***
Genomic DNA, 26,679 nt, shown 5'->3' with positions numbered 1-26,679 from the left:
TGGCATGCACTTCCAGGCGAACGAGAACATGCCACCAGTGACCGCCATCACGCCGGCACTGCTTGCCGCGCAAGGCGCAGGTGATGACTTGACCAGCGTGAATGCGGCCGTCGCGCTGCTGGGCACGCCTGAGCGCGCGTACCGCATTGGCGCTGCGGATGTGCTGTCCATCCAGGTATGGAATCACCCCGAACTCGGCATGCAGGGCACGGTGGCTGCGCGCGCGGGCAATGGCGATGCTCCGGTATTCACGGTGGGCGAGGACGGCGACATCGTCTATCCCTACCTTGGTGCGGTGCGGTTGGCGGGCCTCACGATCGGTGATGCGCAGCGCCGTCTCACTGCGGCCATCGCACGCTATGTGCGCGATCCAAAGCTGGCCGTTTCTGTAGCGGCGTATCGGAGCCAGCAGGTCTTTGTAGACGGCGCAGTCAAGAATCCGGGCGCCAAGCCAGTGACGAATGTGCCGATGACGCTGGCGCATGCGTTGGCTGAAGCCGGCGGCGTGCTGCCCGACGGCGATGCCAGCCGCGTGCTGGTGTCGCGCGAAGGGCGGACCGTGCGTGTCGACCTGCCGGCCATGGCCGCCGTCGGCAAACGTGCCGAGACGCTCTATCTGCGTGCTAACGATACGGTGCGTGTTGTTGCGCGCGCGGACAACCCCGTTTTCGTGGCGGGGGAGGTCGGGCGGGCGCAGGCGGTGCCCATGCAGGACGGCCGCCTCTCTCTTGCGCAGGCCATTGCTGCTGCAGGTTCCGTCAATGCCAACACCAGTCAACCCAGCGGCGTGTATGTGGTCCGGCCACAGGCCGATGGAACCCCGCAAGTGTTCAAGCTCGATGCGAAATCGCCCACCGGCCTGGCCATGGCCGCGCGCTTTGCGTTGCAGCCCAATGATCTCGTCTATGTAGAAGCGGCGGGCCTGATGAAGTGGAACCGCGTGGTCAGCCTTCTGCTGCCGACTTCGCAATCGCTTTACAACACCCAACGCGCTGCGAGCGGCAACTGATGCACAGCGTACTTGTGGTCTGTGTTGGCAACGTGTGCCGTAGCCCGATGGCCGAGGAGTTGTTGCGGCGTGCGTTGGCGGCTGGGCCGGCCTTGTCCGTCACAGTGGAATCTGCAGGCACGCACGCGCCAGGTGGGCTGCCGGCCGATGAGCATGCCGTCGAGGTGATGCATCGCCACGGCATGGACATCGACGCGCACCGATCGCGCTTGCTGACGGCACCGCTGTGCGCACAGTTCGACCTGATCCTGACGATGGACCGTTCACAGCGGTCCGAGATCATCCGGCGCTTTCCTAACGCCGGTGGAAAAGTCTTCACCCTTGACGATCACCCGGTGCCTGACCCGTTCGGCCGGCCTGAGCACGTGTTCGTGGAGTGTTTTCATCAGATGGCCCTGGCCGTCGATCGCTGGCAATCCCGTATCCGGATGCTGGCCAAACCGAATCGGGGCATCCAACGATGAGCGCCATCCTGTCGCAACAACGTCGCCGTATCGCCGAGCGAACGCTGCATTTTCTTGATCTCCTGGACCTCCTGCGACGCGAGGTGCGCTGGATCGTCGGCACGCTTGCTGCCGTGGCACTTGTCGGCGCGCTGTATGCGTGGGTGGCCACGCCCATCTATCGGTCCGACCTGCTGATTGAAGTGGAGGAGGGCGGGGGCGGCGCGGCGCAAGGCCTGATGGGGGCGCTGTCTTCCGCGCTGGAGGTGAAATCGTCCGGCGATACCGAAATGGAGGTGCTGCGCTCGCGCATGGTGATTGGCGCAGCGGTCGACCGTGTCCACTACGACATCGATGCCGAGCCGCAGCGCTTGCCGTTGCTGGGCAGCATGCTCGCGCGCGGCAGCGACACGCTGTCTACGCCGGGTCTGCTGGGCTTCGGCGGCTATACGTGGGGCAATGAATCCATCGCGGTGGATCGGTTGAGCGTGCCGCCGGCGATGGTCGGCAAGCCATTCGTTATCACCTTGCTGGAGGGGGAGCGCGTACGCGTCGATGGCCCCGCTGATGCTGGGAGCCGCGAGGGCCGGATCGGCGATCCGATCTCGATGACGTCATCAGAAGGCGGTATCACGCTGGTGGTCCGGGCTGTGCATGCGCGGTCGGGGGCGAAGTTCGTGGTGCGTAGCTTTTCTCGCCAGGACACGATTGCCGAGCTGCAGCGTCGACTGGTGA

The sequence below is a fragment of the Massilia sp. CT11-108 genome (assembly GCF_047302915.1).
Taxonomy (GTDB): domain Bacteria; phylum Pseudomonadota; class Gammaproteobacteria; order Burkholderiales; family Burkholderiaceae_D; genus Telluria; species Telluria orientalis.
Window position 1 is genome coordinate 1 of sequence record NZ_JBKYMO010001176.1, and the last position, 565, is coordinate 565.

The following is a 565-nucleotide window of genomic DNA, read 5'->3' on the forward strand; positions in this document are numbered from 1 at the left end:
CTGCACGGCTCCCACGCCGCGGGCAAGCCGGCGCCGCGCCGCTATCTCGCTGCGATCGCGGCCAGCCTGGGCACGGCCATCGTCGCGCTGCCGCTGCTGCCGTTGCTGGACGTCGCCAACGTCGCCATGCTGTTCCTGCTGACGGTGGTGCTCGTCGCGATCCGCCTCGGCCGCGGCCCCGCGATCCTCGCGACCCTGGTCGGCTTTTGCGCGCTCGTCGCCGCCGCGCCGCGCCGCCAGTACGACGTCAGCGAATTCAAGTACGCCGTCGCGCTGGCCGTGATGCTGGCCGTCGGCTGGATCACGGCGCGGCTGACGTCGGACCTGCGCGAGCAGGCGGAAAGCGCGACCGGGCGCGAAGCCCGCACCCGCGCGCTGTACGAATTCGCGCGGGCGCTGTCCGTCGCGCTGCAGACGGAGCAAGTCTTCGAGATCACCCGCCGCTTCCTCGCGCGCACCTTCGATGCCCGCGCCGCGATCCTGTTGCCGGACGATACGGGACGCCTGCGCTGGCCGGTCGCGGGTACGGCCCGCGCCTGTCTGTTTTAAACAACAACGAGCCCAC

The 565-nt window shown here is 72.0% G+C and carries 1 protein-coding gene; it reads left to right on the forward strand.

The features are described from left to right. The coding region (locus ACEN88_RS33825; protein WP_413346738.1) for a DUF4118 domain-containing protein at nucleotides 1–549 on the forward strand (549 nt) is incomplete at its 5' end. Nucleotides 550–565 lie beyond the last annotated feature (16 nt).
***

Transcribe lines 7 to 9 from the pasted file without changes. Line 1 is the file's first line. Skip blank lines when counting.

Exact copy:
CTGCACGGCTCCCACGCCGCGGGCAAGCCGGCGCCGCGCCGCTATCTCGCTGCGATCGCGGCCAGCCTGGGCACGGCCATCGTCGCGCTGCCGCTGCTGCCGTTGCTGGACGTCGCCAACGTCGCCATGCTGTTCCTGCTGACGGTGGTGCTCGTCGCGATCCGCCTCGGCCGCGGCCCCGCGATCCTCGCGACCCTGGTCGGCTTTTGCGCGCTCGTCGCCGCCGCGCCGCGCCGCCAGTACGACGTCAGCGAATTCAAGTACGCCGTCGCGCTGGCCGTGATGCTGGCCGTCGGCTGGATCACGGCGCGGCTGACGTCGGACCTGCGCGAGCAGGCGGAAAGCGCGACCGGGCGCGAAGCCCGCACCCGCGCGCTGTACGAATTCGCGCGGGCGCTGTCCGTCGCGCTGCAGACGGAGCAAGTCTTCGAGATCACCCGCCGCTTCCTCGCGCGCACCTTCGATGCCCGCGCCGCGATCCTGTTGCCGGACGATACGGGACGCCTGCGCTGGCCGGTCGCGGGTACGGCCCGCGCCTGTCTGTTTTAAACAACAACGAGCCCAC

The 565-nt window shown here is 72.0% G+C and carries 1 protein-coding gene; it reads left to right on the forward strand.

The features are described from left to right. The coding region (locus ACEN88_RS33825; protein WP_413346738.1) for a DUF4118 domain-containing protein at nucleotides 1–549 on the forward strand (549 nt) is incomplete at its 5' end. Nucleotides 550–565 lie beyond the last annotated feature (16 nt).